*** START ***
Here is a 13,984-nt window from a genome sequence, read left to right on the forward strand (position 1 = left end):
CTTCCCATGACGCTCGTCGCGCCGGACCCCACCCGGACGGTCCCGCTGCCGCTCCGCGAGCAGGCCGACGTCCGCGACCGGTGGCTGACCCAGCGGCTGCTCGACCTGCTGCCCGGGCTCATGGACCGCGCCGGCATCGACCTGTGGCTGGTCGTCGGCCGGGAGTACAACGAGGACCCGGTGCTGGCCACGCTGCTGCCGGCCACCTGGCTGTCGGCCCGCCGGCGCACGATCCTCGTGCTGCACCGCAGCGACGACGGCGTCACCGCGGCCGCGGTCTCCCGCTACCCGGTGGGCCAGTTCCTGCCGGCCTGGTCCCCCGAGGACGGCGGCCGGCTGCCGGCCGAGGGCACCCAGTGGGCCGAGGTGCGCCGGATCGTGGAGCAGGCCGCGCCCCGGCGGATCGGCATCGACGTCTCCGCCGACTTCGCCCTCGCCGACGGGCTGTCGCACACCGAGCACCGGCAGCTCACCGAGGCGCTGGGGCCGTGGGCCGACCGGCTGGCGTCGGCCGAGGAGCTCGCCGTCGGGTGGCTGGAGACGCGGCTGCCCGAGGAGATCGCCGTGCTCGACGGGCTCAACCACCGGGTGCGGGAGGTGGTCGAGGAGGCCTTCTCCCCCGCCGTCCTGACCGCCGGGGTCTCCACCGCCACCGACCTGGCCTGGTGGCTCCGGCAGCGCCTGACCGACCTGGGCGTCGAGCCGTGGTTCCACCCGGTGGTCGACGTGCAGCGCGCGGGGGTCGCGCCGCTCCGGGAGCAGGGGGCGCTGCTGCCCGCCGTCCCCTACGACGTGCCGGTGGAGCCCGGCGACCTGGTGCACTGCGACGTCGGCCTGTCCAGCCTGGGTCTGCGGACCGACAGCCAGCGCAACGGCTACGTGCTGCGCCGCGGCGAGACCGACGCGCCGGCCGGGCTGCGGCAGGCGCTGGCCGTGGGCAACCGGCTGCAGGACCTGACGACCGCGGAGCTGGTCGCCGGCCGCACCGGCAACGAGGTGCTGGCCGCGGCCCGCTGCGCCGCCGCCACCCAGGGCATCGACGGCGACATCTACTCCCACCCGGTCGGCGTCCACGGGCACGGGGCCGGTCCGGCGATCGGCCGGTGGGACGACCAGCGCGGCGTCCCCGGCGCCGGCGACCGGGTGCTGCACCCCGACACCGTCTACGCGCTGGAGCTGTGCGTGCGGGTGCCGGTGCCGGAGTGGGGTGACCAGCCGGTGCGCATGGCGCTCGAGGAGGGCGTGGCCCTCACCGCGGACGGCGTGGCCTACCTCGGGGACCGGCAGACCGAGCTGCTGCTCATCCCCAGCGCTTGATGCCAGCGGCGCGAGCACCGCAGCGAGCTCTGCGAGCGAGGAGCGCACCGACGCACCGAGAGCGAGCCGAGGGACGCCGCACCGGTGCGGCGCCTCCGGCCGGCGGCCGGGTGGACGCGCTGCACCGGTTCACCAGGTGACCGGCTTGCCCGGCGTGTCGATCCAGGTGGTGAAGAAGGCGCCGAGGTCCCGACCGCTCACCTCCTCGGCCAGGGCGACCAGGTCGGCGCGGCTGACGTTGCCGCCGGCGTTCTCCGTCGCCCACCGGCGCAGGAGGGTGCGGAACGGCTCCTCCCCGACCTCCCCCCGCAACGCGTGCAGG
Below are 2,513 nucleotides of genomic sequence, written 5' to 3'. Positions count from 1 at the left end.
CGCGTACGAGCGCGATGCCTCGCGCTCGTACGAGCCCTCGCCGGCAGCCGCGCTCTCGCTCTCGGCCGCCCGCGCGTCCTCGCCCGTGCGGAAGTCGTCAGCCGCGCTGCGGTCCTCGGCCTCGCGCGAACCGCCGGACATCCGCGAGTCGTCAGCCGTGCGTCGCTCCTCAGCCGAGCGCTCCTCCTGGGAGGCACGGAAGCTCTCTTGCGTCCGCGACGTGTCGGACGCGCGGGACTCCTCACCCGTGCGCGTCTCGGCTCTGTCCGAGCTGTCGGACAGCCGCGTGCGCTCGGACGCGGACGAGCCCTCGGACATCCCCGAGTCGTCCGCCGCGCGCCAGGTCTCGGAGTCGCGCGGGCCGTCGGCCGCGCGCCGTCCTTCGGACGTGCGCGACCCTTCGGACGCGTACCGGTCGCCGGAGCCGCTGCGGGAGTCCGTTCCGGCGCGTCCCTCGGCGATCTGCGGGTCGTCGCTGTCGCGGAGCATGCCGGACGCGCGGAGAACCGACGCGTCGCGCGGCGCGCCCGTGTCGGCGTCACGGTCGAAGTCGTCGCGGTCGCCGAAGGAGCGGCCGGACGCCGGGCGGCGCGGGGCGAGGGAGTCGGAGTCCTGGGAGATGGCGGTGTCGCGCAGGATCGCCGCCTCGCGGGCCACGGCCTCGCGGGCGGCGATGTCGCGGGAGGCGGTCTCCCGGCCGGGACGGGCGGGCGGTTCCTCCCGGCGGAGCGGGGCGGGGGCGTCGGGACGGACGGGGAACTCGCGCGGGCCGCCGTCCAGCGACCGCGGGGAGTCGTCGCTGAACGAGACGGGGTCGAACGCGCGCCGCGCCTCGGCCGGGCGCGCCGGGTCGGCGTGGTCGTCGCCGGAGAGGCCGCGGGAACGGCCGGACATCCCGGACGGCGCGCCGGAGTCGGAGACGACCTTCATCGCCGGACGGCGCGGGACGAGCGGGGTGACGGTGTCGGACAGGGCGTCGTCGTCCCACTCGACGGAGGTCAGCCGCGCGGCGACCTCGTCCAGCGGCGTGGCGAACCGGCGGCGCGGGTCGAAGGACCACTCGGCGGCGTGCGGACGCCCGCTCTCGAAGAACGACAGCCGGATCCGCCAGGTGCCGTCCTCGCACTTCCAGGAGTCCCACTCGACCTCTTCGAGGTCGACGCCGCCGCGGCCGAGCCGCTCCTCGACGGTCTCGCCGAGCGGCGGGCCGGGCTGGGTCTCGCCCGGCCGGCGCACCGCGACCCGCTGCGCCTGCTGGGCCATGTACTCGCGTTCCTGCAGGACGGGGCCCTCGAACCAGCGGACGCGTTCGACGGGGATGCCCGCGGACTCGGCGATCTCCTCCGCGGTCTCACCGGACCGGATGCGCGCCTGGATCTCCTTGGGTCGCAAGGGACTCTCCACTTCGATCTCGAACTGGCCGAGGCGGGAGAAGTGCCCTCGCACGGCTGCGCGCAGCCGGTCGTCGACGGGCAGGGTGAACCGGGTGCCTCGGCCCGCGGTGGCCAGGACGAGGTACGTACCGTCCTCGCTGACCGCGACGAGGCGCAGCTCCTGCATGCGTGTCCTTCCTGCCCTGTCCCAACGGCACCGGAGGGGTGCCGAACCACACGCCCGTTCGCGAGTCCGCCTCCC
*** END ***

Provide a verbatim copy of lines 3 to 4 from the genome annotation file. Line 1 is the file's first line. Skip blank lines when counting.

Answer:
Below are 2,513 nucleotides of genomic sequence, written 5' to 3'. Positions count from 1 at the left end.
CGCGTACGAGCGCGATGCCTCGCGCTCGTACGAGCCCTCGCCGGCAGCCGCGCTCTCGCTCTCGGCCGCCCGCGCGTCCTCGCCCGTGCGGAAGTCGTCAGCCGCGCTGCGGTCCTCGGCCTCGCGCGAACCGCCGGACATCCGCGAGTCGTCAGCCGTGCGTCGCTCCTCAGCCGAGCGCTCCTCCTGGGAGGCACGGAAGCTCTCTTGCGTCCGCGACGTGTCGGACGCGCGGGACTCCTCACCCGTGCGCGTCTCGGCTCTGTCCGAGCTGTCGGACAGCCGCGTGCGCTCGGACGCGGACGAGCCCTCGGACATCCCCGAGTCGTCCGCCGCGCGCCAGGTCTCGGAGTCGCGCGGGCCGTCGGCCGCGCGCCGTCCTTCGGACGTGCGCGACCCTTCGGACGCGTACCGGTCGCCGGAGCCGCTGCGGGAGTCCGTTCCGGCGCGTCCCTCGGCGATCTGCGGGTCGTCGCTGTCGCGGAGCATGCCGGACGCGCGGAGAACCGACGCGTCGCGCGGCGCGCCCGTGTCGGCGTCACGGTCGAAGTCGTCGCGGTCGCCGAAGGAGCGGCCGGACGCCGGGCGGCGCGGGGCGAGGGAGTCGGAGTCCTGGGAGATGGCGGTGTCGCGCAGGATCGCCGCCTCGCGGGCCACGGCCTCGCGGGCGGCGATGTCGCGGGAGGCGGTCTCCCGGCCGGGACGGGCGGGCGGTTCCTCCCGGCGGAGCGGGGCGGGGGCGTCGGGACGGACGGGGAACTCGCGCGGGCCGCCGTCCAGCGACCGCGGGGAGTCGTCGCTGAACGAGACGGGGTCGAACGCGCGCCGCGCCTCGGCCGGGCGCGCCGGGTCGGCGTGGTCGTCGCCGGAGAGGCCGCGGGAACGGCCGGACATCCCGGACGGCGCGCCGGAGTCGGAGACGACCTTCATCGCCGGACGGCGCGGGACGAGCGGGGTGACGGTGTCGGACAGGGCGTCGTCGTCCCACTCGACGGAGGTCAGCCGCGCGGCGACCTCGTCCAGCGGCGTGGCGAACCGGCGGCGCGGGTCGAAGGACCACTCGGCGGCGTGCGGACGCCCGCTCTCGAAGAACGACAGCCGGATCCGCCAGGTGCCGTCCTCGCACTTCCAGGAGTCCCACTCGACCTCTTCGAGGTCGACGCCGCCGCGGCCGAGCCGCTCCTCGACGGTCTCGCCGAGCGGCGGGCCGGGCTGGGTCTCGCCCGGCCGGCGCACCGCGACCCGCTGCGCCTGCTGGGCCATGTACTCGCGTTCCTGCAGGACGGGGCCCTCGAACCAGCGGACGCGTTCGACGGGGATGCCCGCGGACTCGGCGATCTCCTCCGCGGTCTCACCGGACCGGATGCGCGCCTGGATCTCCTTGGGTCGCAAGGGACTCTCCACTTCGATCTCGAACTGGCCGAGGCGGGAGAAGTGCCCTCGCACGGCTGCGCGCAGCCGGTCGTCGACGGGCAGGGTGAACCGGGTGCCTCGGCCCGCGGTGGCCAGGACGAGGTACGTACCGTCCTCGCTGACCGCGACGAGGCGCAGCTCCTGCATGCGTGTCCTTCCTGCCCTGTCCCAACGGCACCGGAGGGGTGCCGAACCACACGCCCGTTCGCGAGTCCGCCTCCC